(36.) John M. Fawcett, Jr., "The JFACC Team," on the World Wide Web at cgi-bin/search.dllc=309890 [4 Oct 2000].

(37.) One of the critical components of the common operational picture is the need to "fuse" the varied inputs into one picture. If conflicts and differences between reports from sources are not resolved, the same object may show up as more than one target.

(38.) Alberts, Garstka, and Stein, p. 175.

(39.) Coakley, p. 91.

(40.) Ibid., p. 83.

(41.) Ibid., p. 78.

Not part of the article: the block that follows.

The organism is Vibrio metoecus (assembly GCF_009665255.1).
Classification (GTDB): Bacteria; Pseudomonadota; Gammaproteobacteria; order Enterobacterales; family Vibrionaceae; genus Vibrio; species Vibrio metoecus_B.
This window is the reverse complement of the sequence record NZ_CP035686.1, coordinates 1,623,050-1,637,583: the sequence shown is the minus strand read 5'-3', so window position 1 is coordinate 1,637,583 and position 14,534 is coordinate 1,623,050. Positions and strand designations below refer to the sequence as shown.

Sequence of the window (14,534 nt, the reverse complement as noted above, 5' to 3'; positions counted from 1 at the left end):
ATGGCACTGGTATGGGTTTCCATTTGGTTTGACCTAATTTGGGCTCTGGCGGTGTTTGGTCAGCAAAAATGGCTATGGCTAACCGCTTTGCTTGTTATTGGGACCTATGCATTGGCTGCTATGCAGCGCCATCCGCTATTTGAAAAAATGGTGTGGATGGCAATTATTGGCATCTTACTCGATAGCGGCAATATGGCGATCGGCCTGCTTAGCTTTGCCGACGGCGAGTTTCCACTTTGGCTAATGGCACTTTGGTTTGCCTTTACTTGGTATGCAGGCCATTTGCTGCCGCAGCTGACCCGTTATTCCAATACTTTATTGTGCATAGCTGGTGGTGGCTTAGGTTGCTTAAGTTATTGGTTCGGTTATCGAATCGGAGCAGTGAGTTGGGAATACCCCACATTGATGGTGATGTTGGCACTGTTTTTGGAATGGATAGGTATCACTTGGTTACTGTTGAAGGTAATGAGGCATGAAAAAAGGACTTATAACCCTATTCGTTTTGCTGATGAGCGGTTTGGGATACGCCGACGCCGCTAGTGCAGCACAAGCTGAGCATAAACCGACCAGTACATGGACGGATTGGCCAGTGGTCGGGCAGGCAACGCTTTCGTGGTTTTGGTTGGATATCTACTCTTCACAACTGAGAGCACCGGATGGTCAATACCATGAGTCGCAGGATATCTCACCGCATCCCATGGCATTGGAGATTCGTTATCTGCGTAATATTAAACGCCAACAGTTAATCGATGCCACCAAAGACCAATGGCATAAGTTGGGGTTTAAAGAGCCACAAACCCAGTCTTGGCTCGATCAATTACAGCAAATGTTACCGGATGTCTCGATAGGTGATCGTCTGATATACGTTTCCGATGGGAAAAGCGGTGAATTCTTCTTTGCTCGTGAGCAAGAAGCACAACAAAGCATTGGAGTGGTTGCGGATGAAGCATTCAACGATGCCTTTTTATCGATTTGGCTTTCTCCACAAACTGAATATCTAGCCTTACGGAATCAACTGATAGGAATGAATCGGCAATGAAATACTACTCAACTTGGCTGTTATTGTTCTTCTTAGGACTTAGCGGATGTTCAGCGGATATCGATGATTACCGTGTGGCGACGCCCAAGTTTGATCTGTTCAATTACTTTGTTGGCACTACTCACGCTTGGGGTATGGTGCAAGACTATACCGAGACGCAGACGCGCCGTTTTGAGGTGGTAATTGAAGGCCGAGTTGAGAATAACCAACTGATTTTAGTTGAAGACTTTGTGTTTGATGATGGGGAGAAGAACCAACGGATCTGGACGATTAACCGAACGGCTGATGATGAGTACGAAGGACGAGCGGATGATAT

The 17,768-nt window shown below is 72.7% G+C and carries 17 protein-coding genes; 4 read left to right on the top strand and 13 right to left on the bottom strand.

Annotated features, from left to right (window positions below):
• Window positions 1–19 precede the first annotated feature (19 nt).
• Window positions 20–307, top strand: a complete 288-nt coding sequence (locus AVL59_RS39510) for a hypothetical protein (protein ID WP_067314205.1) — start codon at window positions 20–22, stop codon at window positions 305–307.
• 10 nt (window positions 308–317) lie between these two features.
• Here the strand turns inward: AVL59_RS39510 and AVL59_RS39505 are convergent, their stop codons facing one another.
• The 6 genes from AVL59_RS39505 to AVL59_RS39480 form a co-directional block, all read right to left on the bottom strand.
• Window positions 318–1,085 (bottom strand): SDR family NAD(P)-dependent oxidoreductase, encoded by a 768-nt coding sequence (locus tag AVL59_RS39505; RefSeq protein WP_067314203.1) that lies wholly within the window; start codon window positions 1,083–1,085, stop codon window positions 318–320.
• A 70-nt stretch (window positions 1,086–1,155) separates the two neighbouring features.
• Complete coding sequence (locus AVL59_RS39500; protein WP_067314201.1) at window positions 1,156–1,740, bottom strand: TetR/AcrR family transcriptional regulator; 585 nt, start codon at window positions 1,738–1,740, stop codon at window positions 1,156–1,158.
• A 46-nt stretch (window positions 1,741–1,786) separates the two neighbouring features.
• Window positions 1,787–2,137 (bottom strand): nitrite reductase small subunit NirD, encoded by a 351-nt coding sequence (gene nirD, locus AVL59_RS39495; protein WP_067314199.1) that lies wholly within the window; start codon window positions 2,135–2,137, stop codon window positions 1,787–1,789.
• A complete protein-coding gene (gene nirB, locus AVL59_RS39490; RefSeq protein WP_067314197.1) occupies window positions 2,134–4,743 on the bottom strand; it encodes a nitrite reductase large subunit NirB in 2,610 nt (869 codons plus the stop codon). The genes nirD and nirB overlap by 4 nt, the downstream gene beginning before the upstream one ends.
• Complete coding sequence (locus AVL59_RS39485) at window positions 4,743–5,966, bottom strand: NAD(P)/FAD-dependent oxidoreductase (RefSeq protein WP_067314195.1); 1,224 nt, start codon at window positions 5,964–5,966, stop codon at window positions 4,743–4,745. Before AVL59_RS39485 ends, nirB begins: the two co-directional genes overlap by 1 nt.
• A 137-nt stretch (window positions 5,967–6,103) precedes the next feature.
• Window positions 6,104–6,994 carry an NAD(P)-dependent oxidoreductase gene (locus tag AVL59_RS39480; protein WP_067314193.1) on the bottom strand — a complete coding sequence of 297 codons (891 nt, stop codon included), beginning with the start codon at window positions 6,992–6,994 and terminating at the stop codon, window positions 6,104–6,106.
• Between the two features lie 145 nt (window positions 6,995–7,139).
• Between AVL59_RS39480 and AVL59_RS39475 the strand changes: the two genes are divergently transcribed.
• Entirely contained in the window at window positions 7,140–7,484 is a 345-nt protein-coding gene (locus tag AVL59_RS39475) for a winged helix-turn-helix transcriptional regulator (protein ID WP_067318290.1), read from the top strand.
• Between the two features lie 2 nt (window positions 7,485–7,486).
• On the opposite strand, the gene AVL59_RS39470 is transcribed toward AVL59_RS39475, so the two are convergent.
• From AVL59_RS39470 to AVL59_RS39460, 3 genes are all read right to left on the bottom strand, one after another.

(42.) Ibid., p. 74.

(43.) Charles C. Krulak, "Doctrine for Joint Integration," Joint Forces Quarterly, Winter 1996/97, p.21.

(44.) U.S. Dept. of Defense, Report to Congress, p.46.

(45.) Predator is an unmanned aerial vehicle used for reconnaissance. It employs a secure datalink to relay its electro-optical picture back to ground stations. Repeater terminals, which can be placed virtually anywhere, display real-time imagery of what Predator is detecting.

(46.) Lt. Gen. (Ret.) Michael Short, former joint forces air component commander for Operation ALLIED FORCE, interview by author, 9 January 2001, Naval War College, Newport, R.I.

(47.) AFDD 1, p. 23.

(48.) John Keegan, quoted in Thomas P. Coakley, Command and Control for War and Peace (Washington, D.C.: National Defense Univ. Press, 1992), pp. 84-5.

(49.) AFDD 1, p. 23.